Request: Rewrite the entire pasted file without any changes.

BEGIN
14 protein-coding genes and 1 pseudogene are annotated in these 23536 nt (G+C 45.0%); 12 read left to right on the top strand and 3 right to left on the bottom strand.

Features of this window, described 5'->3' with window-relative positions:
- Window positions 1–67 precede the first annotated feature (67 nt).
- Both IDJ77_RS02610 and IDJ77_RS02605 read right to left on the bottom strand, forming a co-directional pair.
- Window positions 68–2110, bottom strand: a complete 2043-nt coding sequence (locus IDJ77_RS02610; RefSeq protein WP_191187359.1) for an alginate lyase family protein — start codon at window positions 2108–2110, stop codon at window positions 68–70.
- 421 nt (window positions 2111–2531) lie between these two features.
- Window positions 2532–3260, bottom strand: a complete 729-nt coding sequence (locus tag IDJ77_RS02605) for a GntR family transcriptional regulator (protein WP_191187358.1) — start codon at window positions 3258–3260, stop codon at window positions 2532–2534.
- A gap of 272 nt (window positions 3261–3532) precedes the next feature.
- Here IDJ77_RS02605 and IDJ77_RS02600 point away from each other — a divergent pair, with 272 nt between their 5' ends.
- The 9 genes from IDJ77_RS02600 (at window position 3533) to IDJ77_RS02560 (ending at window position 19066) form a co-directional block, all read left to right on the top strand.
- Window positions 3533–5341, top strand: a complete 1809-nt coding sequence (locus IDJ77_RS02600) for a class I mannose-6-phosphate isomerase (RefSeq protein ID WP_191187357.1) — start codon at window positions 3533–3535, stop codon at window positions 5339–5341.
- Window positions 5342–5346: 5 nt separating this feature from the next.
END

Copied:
14 protein-coding genes and 1 pseudogene are annotated in these 23536 nt (G+C 45.0%); 12 read left to right on the top strand and 3 right to left on the bottom strand.

Features of this window, described 5'->3' with window-relative positions:
- Window positions 1–67 precede the first annotated feature (67 nt).
- Both IDJ77_RS02610 and IDJ77_RS02605 read right to left on the bottom strand, forming a co-directional pair.
- Window positions 68–2110, bottom strand: a complete 2043-nt coding sequence (locus IDJ77_RS02610; RefSeq protein WP_191187359.1) for an alginate lyase family protein — start codon at window positions 2108–2110, stop codon at window positions 68–70.
- 421 nt (window positions 2111–2531) lie between these two features.
- Window positions 2532–3260, bottom strand: a complete 729-nt coding sequence (locus tag IDJ77_RS02605) for a GntR family transcriptional regulator (protein WP_191187358.1) — start codon at window positions 3258–3260, stop codon at window positions 2532–2534.
- A gap of 272 nt (window positions 3261–3532) precedes the next feature.
- Here IDJ77_RS02605 and IDJ77_RS02600 point away from each other — a divergent pair, with 272 nt between their 5' ends.
- The 9 genes from IDJ77_RS02600 (at window position 3533) to IDJ77_RS02560 (ending at window position 19066) form a co-directional block, all read left to right on the top strand.
- Window positions 3533–5341, top strand: a complete 1809-nt coding sequence (locus IDJ77_RS02600) for a class I mannose-6-phosphate isomerase (RefSeq protein ID WP_191187357.1) — start codon at window positions 3533–3535, stop codon at window positions 5339–5341.
- Window positions 5342–5346: 5 nt separating this feature from the next.